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The Hell Hole in Princeton

September 3, 2013

Princeton sounds like such a nice place. I’d driven through a couple of times before on my way from Albany to Haddonfield. I’d seen the edges of campus, the verdant tree lined streets, and the quaint little bridges.

But I never stopped in town. I never shopped for groceries. I never needed toilet paper.

Now, I’ve only been here for two days, and there is still so much that I haven’t seen. Pretty much all I’ve been doing is unpacking boxes. But our first night here I was thrilled to make the 15 minute drive to the best bona-fide Szechuan food I’ve had in many many years.

Except after dinner, Mrs. Fussy put the kids to bed, and I went out to the store to get some things that we needed. For all intents and purposes, this should have been amazing, because I was going on a shopping spree at Wegmans.

The only problem is its location.

You can blame the disorientation of arriving in a new town. I might also blame the crap AT&T mobile reception and my smart phone’s complete inability to tell me where I am. If I stopped for a moment, I should probably blame myself for no longer having the ability to navigate without an internet enabled device in hand. But that’s neither here nor there.

Can anyone tell me why New Jersey has completely abandoned the notion of left turns? Or why they’ve felt the need to turn every intersection, regardless of how small it is, into a four leaf clover interchange?

Now that I have a couple of days under my belt, I’m starting to get the feel for it. But man, I do not like these roads.

So my new Wegmans is in a mall. Typically, I love malls. I do. Perhaps it’s because in Miami, it’s the only place you can walk around without dying from the heat/humidity/mosquitoes. But I don’t love strip malls.

Wegmans isn’t just in a strip mall. It’s in a strip mall that has been infected with a virulent case of sprawl. I didn’t even know strip malls themselves could fall victim to the kind of sprawl that encouraged their own development. At first, I had thought that Wegmans was just in one corner of a giant serpentine strip mall.

I got so lost in the mall’s parking lot, that when I came back home I went online to look at a satellite image of the place, so that I could try to make some kind of sense of the labyrinth.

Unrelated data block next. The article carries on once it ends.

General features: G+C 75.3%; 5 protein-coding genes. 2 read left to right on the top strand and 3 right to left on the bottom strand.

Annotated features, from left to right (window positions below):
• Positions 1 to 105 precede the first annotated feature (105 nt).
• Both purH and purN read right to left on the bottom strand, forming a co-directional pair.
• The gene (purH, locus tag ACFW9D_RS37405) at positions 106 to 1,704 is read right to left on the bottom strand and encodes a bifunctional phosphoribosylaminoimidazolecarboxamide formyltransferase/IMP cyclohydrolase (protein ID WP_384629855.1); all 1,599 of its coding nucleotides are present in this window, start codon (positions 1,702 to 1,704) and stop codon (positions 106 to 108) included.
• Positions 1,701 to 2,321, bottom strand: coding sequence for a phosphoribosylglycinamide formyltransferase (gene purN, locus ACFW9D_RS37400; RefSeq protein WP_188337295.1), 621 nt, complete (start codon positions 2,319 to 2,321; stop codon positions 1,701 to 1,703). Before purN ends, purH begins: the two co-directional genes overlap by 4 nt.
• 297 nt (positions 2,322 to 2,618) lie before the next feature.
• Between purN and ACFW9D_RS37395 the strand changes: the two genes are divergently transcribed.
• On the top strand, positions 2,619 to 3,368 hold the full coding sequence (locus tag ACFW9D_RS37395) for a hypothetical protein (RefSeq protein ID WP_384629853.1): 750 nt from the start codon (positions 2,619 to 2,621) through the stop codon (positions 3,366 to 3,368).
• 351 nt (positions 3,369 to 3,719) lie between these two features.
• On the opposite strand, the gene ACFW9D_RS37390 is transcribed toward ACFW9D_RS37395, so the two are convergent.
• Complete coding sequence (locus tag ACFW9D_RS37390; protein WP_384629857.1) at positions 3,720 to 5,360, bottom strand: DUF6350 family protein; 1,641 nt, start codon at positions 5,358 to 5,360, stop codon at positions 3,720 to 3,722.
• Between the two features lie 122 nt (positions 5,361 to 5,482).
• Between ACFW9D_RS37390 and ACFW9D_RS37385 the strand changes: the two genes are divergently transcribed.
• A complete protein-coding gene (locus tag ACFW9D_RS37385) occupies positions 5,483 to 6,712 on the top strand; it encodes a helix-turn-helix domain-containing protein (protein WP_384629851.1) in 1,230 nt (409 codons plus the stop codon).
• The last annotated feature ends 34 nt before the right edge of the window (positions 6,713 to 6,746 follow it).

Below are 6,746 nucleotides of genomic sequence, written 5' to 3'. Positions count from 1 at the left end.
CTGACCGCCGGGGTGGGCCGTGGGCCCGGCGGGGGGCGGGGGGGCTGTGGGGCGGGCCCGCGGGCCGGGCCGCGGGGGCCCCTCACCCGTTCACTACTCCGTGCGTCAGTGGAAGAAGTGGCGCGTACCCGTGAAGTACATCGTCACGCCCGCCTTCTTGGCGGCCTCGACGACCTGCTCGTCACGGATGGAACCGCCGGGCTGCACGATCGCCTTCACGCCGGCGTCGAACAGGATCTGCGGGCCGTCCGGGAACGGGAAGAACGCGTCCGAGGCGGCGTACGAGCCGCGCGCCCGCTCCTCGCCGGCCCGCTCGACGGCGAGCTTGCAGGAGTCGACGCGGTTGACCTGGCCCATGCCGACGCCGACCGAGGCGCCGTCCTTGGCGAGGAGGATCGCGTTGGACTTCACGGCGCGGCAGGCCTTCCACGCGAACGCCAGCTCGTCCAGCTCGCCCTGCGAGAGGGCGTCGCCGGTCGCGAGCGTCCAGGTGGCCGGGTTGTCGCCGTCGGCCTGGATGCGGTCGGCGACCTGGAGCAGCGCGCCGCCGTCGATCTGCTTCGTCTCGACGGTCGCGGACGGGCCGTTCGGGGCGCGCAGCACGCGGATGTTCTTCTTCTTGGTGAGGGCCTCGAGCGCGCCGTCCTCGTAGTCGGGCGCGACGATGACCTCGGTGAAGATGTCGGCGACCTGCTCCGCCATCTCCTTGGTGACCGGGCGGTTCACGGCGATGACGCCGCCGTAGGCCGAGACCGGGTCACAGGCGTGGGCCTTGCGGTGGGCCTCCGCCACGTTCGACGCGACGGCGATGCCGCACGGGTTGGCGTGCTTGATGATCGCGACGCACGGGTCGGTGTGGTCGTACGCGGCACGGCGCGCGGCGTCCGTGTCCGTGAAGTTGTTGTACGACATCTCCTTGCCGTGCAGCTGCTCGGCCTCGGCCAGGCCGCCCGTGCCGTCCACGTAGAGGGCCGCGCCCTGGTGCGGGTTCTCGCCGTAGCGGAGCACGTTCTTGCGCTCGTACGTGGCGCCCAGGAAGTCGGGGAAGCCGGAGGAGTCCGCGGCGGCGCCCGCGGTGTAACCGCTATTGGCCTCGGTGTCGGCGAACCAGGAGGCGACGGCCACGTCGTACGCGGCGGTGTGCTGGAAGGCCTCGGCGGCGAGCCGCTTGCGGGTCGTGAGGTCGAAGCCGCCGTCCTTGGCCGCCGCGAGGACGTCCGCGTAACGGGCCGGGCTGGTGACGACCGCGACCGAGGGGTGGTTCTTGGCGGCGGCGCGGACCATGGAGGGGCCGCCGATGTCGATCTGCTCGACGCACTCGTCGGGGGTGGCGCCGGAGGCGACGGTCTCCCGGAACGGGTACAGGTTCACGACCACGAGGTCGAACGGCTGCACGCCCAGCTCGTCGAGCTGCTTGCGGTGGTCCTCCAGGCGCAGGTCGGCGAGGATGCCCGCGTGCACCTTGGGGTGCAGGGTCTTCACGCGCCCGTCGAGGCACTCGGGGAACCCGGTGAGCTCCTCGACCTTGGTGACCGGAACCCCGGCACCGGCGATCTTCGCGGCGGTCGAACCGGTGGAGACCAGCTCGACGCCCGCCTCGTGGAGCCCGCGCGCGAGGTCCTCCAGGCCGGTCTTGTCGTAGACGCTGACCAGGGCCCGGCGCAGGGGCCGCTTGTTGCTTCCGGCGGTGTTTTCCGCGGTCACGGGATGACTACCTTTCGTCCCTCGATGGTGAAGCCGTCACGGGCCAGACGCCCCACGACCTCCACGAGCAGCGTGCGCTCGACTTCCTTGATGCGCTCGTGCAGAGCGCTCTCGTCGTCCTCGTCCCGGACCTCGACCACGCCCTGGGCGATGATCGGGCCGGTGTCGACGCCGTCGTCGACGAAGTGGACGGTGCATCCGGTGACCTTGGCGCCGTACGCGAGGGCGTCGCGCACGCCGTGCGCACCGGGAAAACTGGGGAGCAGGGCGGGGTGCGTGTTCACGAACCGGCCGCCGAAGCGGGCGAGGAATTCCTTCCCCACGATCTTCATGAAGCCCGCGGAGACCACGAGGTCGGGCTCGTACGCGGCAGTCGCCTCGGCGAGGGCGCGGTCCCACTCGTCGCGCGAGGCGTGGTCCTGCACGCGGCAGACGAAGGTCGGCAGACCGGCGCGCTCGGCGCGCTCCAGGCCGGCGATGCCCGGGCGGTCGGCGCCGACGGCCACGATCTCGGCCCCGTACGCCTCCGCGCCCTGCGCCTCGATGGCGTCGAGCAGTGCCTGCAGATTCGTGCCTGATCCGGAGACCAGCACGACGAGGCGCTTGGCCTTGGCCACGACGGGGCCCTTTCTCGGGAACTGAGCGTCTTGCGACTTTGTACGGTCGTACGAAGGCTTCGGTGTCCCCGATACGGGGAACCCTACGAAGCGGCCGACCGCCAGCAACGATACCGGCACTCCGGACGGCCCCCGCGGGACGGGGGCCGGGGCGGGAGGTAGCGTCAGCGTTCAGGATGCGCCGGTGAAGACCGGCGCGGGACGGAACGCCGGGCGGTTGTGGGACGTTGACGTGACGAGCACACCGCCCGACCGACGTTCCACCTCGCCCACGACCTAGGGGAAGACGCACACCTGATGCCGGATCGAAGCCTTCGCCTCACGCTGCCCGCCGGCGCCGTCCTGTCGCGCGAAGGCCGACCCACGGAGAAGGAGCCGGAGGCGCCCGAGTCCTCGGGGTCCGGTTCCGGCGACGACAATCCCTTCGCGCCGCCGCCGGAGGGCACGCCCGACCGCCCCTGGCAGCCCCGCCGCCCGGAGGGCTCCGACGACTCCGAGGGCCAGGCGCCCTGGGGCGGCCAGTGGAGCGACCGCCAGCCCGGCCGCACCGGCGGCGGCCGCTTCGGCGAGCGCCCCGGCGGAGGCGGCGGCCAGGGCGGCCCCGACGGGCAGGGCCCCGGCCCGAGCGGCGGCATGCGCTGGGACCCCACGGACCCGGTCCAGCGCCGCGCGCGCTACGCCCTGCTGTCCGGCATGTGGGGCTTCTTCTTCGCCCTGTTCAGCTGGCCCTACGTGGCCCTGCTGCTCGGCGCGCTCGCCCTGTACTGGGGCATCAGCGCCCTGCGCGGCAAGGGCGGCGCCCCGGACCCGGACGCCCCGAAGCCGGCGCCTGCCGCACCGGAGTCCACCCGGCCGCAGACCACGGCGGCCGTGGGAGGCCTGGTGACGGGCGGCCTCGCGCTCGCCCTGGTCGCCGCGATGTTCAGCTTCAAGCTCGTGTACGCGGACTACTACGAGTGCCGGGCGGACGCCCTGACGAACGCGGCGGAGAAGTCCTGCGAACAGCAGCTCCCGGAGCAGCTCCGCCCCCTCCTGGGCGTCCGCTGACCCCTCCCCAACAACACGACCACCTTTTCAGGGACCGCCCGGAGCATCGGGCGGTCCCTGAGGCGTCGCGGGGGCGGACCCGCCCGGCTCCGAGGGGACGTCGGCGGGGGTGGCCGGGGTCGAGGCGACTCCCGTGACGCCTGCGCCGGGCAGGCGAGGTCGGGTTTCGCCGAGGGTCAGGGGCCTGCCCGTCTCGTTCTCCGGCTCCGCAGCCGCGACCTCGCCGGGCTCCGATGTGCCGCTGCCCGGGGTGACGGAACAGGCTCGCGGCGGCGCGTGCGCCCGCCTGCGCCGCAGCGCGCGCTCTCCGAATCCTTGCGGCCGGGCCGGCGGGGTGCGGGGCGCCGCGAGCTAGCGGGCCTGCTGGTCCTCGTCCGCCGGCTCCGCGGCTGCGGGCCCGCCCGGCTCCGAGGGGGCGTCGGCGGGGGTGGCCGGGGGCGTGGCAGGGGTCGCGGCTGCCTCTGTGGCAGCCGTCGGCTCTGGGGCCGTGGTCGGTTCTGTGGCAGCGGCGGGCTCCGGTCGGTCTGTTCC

Turns out, it’s not one strip mall, but three! They just are each pushed up against each other, and I wasn’t able to tell where one ended and the next began.

When I heard that Wegmans, Trader Joe’s and Whole Foods were all in the same part of town, I was initially overjoyed. But while I love those stores, the notion of navigating the strip malls along this stretch of US1 makes me queasy.

Given the population density of New Jersey, I probably shouldn’t be surprised. But I had been working from a bad set of numbers. I was looking at population size instead. On that basis, Princeton is smaller than Guilderland. So I was not expecting this crush of humanity.

Fortunately, on Friday I’ve got a guide coming. An old friend of ours has family in Princeton, and she’ll be coming by to show off her favorite spots. I’m really looking forward to finding a farmers market and checking out the local co-op. But I can’t buy too many perishables, because we’ll be leaving the country next week.

It never stops. Luckily, I don’t either, and there are more adventures to come.

2 Comments leave one →
  1. September 3, 2013 12:28 pm

    That map you linked said the traffic count (AADT) is about 96000 vehicles. The only comparable counts locally in Albany are the interstates. The Patroon Island Bridge sees about 70000 vehicles a day. The Twin Bridges see about 112000 vehicles.

    Shopping-wise comparison: the intersection of Wolf Road and Central Ave is under 40000 vehicles a day. Not even half.

  2. September 3, 2013 9:16 pm

    The first time I went to New Jersey, that was the first thing that struck me: New Jersey is the land of no left turns. It’s really damn annoying.

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